The Lizard, the Zombie
The villain in The Amazing Spider-Man starts as friendly Dr. Curt Connors- he gives internships to high school students and wants cure the incurable. These ideals quickly disappear once he starts messing around with those cross-genetics. Unlike Astronaut Peter, Connors cannot tolerate his isolation (one armed man) and which drives him to test the reptile serum on himself. Unfortunately, it takes over his mind and turns him into The Lizard- typical mad scientist type of stuff: drunk with power, doesn't want to be an outcast, everyone should be like him, etc.The Lizard has two objectives: Kill Spider-Man and make everyone into a Lizard. He just decides this, no real reason and he proceeds to do so without much of a plan. Any rationality that Connors had disappears and he only obeys The Lizard's desires (self-preservation and procreation).  

Gwen Stacy: NOT a Girl! 
Not much of any archetype really. But unlike her predecessor Mary Jane, Gwen is a put together young woman that has a bright future. She's thoughtful and fearless. Spider-Man doesn't even save her. Yes, he throws her our the window, but she could have run-away herself. I wish they had played up her character more, Gwen has Amazing hero potential herself.

Rajit Ratha the Brown
Not much to say about Rajit either, since his role was shrouded in mystery and he just seemed to disappear after falling off the bridge. He is the Brown archetype however. Although he seems menacing, ultimately he has no power and does not have any direct effect on the world. He works under someone (Mr. Osborn?) and doesn't have any sort of skills.

It's worth mentioning that Uncle Ben is Black. "Hell, I stopped helping you with your homework at 10" but he also has a hell of a lot of good advice.

I swear this was the only picture I could find with the mask not on him but in the photo.

The Mask
I have a personal obsession with masks, so I was pleased to see The Amazing Spider-Man used it as a motif. Peter uses the mask to first hide his identity from the street thugs. He comes up with the idea when he lands in a lucha libre arena, and sees the iconic masks on posters labeled "cruzado de la noche." Although it's not the most agressive attempt to include Latin Americans in American myth, it is an attempt. An icon in itself, the lucha mask inspires Peter to embrace not just his super-powers but a heroic persona. [Compare to Capt. America who wears his mask for maybe 8 minutes in The Avengers. Other superhero who utilizes his mask-persona: Iron Man, Batman]

Spider-Man loses his mask three times (?) in the movie. First, he takes it off when trying to save a young boy. Revealing himself to the youngster, Peter says "See, I'm just a normal guy." He gives the mask to the boy, and then tells the boy to wear it so he too can have super powers. You see the connection here? Lonely, scared boy, finds a mask and finds a power within himself. See Origins above. Or here. By saving the boy Spider-Man also gains the trust of the craneworker (Black archetype), who later helps Spider-Man defeat The Lizard. It's all cyclical.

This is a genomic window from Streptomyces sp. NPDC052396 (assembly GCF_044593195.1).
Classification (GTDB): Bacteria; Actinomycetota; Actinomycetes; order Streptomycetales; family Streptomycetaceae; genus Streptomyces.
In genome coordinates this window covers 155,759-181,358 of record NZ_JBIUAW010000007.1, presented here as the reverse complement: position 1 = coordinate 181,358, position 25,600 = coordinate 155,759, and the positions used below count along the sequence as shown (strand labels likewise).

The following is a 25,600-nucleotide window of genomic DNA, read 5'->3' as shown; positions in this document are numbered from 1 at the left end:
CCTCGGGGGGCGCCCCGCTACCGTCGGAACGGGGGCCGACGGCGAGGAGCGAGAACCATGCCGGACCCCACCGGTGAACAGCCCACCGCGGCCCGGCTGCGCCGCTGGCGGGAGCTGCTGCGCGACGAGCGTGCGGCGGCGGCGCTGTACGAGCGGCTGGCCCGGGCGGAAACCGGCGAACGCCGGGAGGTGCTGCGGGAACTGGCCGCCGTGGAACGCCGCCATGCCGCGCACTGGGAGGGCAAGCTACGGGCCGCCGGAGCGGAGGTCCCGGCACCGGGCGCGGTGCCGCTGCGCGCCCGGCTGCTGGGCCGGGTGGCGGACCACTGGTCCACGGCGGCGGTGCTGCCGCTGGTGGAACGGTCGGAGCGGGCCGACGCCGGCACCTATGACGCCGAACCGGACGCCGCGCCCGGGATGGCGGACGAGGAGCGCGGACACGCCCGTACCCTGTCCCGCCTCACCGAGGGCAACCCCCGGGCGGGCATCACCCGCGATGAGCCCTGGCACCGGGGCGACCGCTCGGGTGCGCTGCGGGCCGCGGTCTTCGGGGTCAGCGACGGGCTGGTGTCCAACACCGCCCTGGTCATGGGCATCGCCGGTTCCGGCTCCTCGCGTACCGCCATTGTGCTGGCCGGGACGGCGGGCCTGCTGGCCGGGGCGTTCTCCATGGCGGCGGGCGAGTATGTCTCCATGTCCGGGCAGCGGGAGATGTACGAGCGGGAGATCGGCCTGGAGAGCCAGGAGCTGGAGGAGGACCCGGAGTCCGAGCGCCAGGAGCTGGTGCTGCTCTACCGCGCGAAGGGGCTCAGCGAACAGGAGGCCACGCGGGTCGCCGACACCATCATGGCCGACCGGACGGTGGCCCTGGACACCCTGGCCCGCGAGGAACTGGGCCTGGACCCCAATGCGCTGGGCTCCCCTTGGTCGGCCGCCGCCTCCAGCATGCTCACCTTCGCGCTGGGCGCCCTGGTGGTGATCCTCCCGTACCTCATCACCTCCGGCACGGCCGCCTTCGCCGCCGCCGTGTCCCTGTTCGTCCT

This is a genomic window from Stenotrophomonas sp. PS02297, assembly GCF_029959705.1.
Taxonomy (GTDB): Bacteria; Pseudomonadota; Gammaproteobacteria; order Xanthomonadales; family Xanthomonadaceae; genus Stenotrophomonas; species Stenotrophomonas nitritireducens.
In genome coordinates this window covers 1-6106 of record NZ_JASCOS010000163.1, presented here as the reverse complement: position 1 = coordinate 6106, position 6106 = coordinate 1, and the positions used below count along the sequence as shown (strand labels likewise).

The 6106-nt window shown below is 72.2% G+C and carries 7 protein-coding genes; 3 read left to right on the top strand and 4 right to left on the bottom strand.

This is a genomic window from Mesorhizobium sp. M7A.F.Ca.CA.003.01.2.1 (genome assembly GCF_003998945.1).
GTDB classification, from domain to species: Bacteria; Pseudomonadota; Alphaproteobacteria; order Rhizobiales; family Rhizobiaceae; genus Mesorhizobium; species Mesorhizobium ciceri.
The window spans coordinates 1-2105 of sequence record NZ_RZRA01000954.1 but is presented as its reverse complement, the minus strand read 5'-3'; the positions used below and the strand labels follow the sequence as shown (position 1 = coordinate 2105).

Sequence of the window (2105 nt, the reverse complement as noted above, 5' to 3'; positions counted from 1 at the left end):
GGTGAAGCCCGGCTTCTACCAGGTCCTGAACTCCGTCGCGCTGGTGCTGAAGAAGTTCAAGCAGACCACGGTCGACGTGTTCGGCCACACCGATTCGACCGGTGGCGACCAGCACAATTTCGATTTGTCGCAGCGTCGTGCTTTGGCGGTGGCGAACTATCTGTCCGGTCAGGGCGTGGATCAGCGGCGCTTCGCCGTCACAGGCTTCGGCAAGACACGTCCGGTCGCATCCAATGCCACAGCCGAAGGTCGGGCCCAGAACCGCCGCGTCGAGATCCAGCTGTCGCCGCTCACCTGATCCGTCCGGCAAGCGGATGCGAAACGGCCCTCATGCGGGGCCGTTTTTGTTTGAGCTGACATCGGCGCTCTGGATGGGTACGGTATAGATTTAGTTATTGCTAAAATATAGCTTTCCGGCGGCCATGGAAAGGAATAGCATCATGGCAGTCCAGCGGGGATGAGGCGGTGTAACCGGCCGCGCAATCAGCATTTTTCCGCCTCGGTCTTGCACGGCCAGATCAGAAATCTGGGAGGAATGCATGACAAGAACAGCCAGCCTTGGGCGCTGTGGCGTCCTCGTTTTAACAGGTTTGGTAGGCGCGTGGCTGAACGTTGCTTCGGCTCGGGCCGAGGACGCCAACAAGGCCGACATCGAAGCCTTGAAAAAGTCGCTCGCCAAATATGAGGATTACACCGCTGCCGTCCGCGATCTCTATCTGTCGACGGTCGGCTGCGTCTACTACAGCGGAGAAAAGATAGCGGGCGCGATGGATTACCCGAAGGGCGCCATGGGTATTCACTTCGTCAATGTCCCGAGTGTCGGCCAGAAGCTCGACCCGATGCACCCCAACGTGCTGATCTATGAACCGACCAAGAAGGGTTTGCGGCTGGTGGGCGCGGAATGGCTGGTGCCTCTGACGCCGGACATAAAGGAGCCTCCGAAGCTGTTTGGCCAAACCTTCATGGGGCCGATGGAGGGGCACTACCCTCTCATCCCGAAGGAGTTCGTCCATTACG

The second time Spidey loses his mask is when the police take it off him. His idenity isn't revealed until Peter himself shows Capt. Stacy. Peter does this to again gain the trust of an individual and prove that he is not a threat but a 'normal guy.' Spider-Man loses his mask for the third time during the final battle with The Lizard. Dying Capt. Stacy hands it back to Peter, saying "you're gonna need this." The persona, embodied by the mask, is important to the success of Spider-Man. Christopher Nolan's Batman Begins (2005) actually explains this concept much better.

The Tower 

This isn't so much a motif in The Amazing Spider-Man as it is a motif in general movies. Since 9/11 Americans have, understandably, become quite sensitive to attacks the utilize the literal structure of our society. Skyscrapers, a long time symbol of American innovation and ingenuity, have become a battle ground at which heroes defend American beliefs. Spider-Man prevents his fellow American from losing faith in humanity on top of the tower, implying we should innovation and ingenuity to help humanity, not to forcibly "better" it. [Not the same message in The Avengers.]

 Although The Amazing Spider-Man may be historically inaccurate to the comics, the character may live in an angsty teenager world, and the reboot may be a bit premature (like Peter (joke)), I hope this analysis has you see past those flaws and view its mythological aspects a little more clearly. Please let me know your opinions on the mythos of the movie or on my analysis in the comments below.